The Complete Works in Philosophy, Politics and Morals of the late Dr. Benjamin Franklin, Vol. 3 [of 3]

By Benjamin Franklin

Page 139

him compare
that constitution with the present. The power of _appointing public
officers_ by the representatives of the people, which he so much
extols, where is it now? Even the bare naming to the governor in a
bill, a trivial officer to receive a light-house duty (which could
be considered as no more than a mere recommendation) is, in a late
message, styled, "an encroachment on the prerogative of the crown!"
The sole power of _raising and disposing of public money_, which he
says was then lodged in the assembly, that inestimable privilege,
what is become of it? Inch by inch they have been wrested from us
in times of public distress; and the rest are going the same way.
I remember to have seen, when governor Hamilton was engaged in a
dispute with the assembly on some of those points, a copy of that
speech, which then was intended to be reprinted, with a dedication to
that honourable gentleman, and this motto from John Rogers's verses
in the Primer:

We send you here a little book,
For you to look upon;
That you may see your father's face,
Now he is dead and gone.

Many a such little book has been sent by our assemblies to the
present proprietaries: but they do not like to see their father's
face; it puts their own out of countenance.

The petition proceeds to say, "that such disagreements as have arisen
in this province, we have beheld with sorrow; but as others around
us are not exempted from the _like misfortunes_, we can by no means
conceive them incident to the nature of our government, which hath
_often_ been administered with remarkable harmony: and your majesty,
before whom our late disputes have been laid, can be at no loss, in
your great wisdom, to discover, whether they proceed from the above
cause, or should be ascribed to some others." The disagreements in
question are proprietary disagreements in government, relating to
proprietary private interests. And are not the _royal_ governments
around us exempt from _these_ misfortunes? Can you really, gentlemen,
by no means conceive, that proprietary government disagreements are
incident to the nature of proprietary governments? If your wisdoms
are so hard to conceive, I am afraid they will never bring forth. But
then our government "hath _often_ been administered with remarkable
harmony." Very true; as often as the assembly have been able and
willing to purchase that harmony, and pay for it, the mode of which
has already been shown. And yet that

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Text Comparison with The Complete Works in Philosophy, Politics and Morals of the late Dr. Benjamin Franklin, Vol. 1 [of 3]

Page 1
They were to form three quarto volumes, and were to contain all the writings, published and unpublished, of Franklin, with Memoirs of his Life, brought down by himself to the year 1757, and continued to his death by the legatee.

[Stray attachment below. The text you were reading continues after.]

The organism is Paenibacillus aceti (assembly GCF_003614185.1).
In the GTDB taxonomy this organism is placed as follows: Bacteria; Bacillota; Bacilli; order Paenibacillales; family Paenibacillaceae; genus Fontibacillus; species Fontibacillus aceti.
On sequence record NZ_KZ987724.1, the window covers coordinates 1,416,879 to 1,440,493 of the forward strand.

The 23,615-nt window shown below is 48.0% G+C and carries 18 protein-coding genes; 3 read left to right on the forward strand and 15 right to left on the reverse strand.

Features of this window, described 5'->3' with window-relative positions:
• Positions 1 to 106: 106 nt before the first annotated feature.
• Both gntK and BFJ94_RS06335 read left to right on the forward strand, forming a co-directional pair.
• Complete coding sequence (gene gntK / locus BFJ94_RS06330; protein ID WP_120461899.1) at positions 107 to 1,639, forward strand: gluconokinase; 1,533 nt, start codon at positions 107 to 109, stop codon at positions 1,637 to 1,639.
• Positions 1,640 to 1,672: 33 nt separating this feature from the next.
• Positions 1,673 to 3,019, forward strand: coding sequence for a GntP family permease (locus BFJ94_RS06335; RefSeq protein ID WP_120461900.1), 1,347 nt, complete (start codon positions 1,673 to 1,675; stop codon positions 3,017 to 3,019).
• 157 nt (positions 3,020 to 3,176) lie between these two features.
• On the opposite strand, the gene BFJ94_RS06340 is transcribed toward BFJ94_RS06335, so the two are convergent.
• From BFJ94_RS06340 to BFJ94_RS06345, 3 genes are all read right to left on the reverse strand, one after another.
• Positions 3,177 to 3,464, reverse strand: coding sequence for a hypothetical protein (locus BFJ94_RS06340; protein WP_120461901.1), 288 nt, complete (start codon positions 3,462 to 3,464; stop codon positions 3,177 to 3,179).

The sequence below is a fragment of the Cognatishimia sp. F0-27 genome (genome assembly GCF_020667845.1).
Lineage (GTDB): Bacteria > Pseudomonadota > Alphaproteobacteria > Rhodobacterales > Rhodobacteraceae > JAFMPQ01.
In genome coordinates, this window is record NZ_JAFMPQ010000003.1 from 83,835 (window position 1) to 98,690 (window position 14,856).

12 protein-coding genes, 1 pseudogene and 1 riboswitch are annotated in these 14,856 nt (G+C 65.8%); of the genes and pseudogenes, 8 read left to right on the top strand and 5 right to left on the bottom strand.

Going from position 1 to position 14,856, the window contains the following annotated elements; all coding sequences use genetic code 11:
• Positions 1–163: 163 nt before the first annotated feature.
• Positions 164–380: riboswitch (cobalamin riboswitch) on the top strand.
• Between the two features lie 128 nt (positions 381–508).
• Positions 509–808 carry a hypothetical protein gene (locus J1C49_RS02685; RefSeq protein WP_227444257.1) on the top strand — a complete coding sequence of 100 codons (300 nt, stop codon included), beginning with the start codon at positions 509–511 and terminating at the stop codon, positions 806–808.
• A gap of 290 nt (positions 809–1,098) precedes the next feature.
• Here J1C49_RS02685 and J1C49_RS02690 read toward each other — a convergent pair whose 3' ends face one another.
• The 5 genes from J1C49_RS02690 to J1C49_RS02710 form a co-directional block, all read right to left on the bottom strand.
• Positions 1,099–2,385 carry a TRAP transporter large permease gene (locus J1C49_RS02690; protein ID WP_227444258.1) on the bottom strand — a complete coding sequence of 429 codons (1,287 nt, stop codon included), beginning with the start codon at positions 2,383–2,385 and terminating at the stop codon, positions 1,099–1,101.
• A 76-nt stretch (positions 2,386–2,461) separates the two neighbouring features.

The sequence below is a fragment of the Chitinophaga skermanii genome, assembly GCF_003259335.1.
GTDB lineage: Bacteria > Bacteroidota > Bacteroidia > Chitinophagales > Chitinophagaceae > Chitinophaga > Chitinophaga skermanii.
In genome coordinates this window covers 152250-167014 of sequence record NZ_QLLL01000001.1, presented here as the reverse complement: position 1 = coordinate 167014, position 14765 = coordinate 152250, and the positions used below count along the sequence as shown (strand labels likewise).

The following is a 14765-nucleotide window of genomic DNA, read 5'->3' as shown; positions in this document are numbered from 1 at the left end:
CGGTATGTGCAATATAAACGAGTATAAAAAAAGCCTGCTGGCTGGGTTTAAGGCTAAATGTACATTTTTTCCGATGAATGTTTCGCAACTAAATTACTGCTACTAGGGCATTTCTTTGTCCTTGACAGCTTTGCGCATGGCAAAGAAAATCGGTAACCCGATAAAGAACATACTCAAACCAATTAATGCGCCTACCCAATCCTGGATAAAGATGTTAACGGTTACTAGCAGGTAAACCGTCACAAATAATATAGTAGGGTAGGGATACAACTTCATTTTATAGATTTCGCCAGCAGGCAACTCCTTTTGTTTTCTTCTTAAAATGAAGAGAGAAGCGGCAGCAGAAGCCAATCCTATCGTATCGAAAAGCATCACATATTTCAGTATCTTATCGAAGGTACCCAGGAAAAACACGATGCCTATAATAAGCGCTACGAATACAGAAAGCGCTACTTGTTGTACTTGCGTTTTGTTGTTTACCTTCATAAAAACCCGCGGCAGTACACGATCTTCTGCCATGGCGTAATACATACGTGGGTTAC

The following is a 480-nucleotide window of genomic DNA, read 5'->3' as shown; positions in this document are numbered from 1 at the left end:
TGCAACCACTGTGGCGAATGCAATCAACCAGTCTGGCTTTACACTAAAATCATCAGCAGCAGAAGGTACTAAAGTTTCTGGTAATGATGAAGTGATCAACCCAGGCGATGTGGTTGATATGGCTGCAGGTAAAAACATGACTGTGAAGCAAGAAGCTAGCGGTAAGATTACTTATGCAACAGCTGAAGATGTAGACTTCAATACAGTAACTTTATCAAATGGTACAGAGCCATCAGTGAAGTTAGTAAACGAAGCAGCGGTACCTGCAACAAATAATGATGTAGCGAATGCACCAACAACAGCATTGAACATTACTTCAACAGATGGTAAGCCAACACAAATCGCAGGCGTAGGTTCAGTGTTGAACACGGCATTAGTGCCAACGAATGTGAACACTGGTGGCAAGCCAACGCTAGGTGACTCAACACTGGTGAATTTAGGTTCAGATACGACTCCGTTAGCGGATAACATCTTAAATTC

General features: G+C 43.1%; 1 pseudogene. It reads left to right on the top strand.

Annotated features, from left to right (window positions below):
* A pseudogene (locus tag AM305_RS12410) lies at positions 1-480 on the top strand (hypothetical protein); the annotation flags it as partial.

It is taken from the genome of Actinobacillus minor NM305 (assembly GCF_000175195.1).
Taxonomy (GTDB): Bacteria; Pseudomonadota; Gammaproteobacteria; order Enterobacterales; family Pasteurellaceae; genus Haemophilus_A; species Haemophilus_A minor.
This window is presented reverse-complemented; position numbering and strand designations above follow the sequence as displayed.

Page 4
--Effects of air in electrical experiments.
Page 68
I learned, among other things, that our new printing-house being the subject of conversation at a club of merchants, who met every evening, it was the general opinion that it would fail; there being already two printing-houses in the town, Keimer's and Bradford's.
Page 77
" Several other companies were formed in this city in imitation of it.
Page 81
Franklin, with some of his friends, immediately engaged in a course of experiments, the result of which is well known.
Page 92
[9] Mr.
Page 107
They blindly persevered in their own schemes, and left to the colonists no alternative, but opposition, or unconditional submission.
Page 111
In the debates to which this memorial gave rise, several attempts were made to justify the trade.
Page 119
If it was a sceptre, he has merited it, and would become it.
Page 125
[18] This was.
Page 154
this natural proportion of electrical fluid is taken out of a piece of common matter, the triangles formed by the remainder, are supposed to widen by the mutual repulsion of the parts, until they occupy the whole piece.
Page 165
This looks as if the whole received by the bottle was again discharged from it.
Page 186
it may be agreeable to the curious to be informed that the same experiment has succeeded in Philadelphia, though made in a different and more easy manner, which is as follows: Make a small cross of two light strips.
Page 213
But recommends it to the farther examination of the curious.
Page 254
The iron dogs, loggerhead and iron pot were not hurt, being of sufficient substance, and they probably protected the cat.
Page 267
The prime conductor of an electric machine,.
Page 272
Page 276
The limbs,.
Page 296
_ 69, "that he can electrise a hundred men, standing on wax, if they hold hands, and if one of them touch one of these surfaces (the exterior) with the end of his finger:" this I know he can, while the phial is charging, but after the phial is charged I am as certain he cannot: that is, hang a phial, prepared for the Leyden experiment, to the conductor, and let a man, standing on the floor, touch the coating with his finger, while the globe is turned, till the electric matter spews out of the hook of the phial, or some part of the conductor, which I take to be the certainest sign that the phial has received all the electric matter it can: after this appears, let the man, who before stood on the floor, step on a cake of wax, where he may stand for hours, and the globe all that time turned; and yet have no appearance of being electrised.
Page 301
Franklin's two last experiments, I think, have little weight in them: he seems, indeed, much at a loss what to say, wherefore he taxes Mr.